Published on: 24 August 2023 at 11:30 IST
The Kerala High Court has brought to attention a range of issues in the management of cases, particularly criminal appeals before the court, which often results in the misapplication of interim orders issued by the Court.
A division bench consisting of Justices A Muhamed Mustaque and Sophy Thomas raised this concern while deliberating on a criminal appeal. The focus was on the misuse of interim orders or sentence suspension orders, commonly granted in criminal appeals.
Many individuals convicted by trial courts experience suspension of their sentences by the High Court shortly after they file appeals. These appeals may remain unaddressed for years, during which the convicted individuals remain free from imprisonment based on the strength of these orders.
Justice Mustaque pointed out that the challenge lies within the court itself. He highlighted a specific case wherein a man, currently 80 years old, had his sentence suspended 25 years ago and had not spent any time incarcerated during this period.
“The problem is with this court. The court grants an interim order. After 10 years. We have serious issues in managing our cases in the sense. I was discussing this with the Chief Justice. I have seen in a criminal appeal where the sentence was suspended 25 years back. Nobody wants to take up the case. Now that person is 80 years old, so they say how can we now send him to jail,” orally remarked Justice Mustaque.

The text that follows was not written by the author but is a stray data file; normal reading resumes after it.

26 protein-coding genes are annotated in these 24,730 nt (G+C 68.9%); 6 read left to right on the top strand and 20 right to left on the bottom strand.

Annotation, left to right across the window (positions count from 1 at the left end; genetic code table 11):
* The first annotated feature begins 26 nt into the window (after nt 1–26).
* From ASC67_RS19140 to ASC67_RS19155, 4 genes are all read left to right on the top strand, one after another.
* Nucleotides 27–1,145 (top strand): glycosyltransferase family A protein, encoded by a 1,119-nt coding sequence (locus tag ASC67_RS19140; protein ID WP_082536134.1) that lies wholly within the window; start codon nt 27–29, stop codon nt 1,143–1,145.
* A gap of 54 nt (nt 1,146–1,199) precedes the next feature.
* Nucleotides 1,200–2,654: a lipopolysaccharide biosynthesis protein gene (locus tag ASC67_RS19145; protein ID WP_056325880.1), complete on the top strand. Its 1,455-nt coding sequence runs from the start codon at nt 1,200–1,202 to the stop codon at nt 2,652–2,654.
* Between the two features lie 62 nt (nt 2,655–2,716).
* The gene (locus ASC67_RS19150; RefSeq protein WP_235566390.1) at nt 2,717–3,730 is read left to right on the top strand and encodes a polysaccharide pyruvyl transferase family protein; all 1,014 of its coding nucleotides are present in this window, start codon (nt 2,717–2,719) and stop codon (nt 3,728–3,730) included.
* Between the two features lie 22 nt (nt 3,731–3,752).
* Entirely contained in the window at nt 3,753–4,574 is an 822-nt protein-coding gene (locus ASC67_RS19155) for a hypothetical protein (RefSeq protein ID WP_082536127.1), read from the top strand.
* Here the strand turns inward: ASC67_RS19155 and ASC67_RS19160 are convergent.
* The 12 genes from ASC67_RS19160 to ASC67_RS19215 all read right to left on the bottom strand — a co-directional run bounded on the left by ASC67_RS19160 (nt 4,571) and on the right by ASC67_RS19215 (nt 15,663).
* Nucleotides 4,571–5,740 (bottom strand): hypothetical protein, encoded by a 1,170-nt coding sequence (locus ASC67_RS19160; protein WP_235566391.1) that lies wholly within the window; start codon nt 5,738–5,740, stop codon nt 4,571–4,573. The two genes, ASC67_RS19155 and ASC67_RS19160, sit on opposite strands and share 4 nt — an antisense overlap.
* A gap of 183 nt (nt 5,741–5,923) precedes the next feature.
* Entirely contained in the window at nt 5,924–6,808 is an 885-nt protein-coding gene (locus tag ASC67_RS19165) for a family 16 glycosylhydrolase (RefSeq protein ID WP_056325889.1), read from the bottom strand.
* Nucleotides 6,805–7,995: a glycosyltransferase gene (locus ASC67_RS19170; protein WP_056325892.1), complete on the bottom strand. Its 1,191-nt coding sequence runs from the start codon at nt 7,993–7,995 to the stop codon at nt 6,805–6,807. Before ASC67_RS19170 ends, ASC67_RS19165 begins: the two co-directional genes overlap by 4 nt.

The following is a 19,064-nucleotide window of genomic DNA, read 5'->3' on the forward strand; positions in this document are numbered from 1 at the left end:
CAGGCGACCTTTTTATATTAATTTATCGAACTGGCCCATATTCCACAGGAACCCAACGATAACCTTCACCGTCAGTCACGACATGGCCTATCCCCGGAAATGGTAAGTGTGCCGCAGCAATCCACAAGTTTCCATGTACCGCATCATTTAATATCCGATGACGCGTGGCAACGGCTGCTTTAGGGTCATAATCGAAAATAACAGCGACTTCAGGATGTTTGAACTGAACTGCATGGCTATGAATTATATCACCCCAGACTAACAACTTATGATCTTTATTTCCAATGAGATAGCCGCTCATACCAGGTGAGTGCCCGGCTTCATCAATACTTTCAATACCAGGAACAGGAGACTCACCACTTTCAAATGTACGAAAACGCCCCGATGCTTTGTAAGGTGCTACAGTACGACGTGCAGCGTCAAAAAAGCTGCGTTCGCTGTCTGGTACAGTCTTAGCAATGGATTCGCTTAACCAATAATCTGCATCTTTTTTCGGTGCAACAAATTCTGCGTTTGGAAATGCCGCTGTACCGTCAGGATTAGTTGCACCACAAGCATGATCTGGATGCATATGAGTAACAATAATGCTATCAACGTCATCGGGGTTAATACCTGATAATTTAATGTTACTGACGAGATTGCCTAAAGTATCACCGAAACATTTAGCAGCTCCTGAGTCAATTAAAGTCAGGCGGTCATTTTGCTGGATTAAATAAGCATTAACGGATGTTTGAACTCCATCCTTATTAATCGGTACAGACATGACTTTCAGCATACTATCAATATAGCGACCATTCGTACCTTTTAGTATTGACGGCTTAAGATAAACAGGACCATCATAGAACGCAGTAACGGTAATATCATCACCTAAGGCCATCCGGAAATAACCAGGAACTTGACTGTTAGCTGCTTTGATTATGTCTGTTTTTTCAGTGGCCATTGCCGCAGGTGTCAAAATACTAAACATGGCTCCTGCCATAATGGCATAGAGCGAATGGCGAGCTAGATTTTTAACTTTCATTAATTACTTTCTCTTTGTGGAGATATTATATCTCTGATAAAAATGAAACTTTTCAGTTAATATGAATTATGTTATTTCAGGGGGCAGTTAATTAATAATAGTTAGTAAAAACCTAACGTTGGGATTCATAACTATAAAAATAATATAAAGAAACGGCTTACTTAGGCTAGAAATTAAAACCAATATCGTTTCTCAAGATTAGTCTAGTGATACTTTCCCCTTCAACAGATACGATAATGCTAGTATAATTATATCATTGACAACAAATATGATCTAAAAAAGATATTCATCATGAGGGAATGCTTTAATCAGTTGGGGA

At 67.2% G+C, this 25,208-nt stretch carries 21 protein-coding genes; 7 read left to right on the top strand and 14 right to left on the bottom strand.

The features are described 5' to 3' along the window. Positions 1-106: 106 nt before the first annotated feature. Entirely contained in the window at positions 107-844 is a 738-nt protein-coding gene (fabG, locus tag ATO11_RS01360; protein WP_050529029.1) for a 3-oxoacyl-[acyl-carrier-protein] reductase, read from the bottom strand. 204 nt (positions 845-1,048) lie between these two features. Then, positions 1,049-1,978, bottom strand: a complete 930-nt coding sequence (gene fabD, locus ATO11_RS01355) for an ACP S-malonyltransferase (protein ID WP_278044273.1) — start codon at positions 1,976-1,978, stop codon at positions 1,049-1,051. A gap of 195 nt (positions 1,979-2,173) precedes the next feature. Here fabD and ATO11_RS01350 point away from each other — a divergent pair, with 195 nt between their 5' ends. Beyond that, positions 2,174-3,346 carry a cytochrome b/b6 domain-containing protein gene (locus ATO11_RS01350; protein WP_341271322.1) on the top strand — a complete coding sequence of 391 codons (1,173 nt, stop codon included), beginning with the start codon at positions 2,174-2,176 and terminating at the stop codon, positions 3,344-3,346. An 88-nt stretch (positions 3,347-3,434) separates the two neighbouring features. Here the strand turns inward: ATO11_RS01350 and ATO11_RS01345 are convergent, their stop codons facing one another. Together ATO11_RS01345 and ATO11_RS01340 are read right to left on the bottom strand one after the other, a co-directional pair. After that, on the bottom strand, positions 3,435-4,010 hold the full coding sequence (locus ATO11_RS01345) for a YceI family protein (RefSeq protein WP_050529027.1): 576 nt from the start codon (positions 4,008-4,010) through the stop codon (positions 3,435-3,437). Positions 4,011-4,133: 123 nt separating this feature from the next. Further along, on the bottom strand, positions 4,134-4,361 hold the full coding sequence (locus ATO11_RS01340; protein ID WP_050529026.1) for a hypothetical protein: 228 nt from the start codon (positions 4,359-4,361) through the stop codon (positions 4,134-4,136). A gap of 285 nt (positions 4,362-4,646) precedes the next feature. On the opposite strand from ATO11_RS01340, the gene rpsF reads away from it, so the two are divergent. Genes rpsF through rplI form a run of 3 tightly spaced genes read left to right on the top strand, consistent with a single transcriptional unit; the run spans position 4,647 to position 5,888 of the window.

The judge underscored the necessity of developing a mechanism to expedite the resolution of criminal appeals accompanied by suspension orders.
“We need to evolve a mechanism so that if there is a suspension of sentence or any interim order, we can see to it that it is somehow disposed of. Only the cases where the lawyers are eager get disposed of. The system suffers because of this,” was emphasized.
Recently, Justice A Badharudeen, a single-judge, had also highlighted the issue of individuals accused in serious cases such as rape and attempted murder evading arrest for several years by exploiting interim “not-to-arrest orders” granted by the court.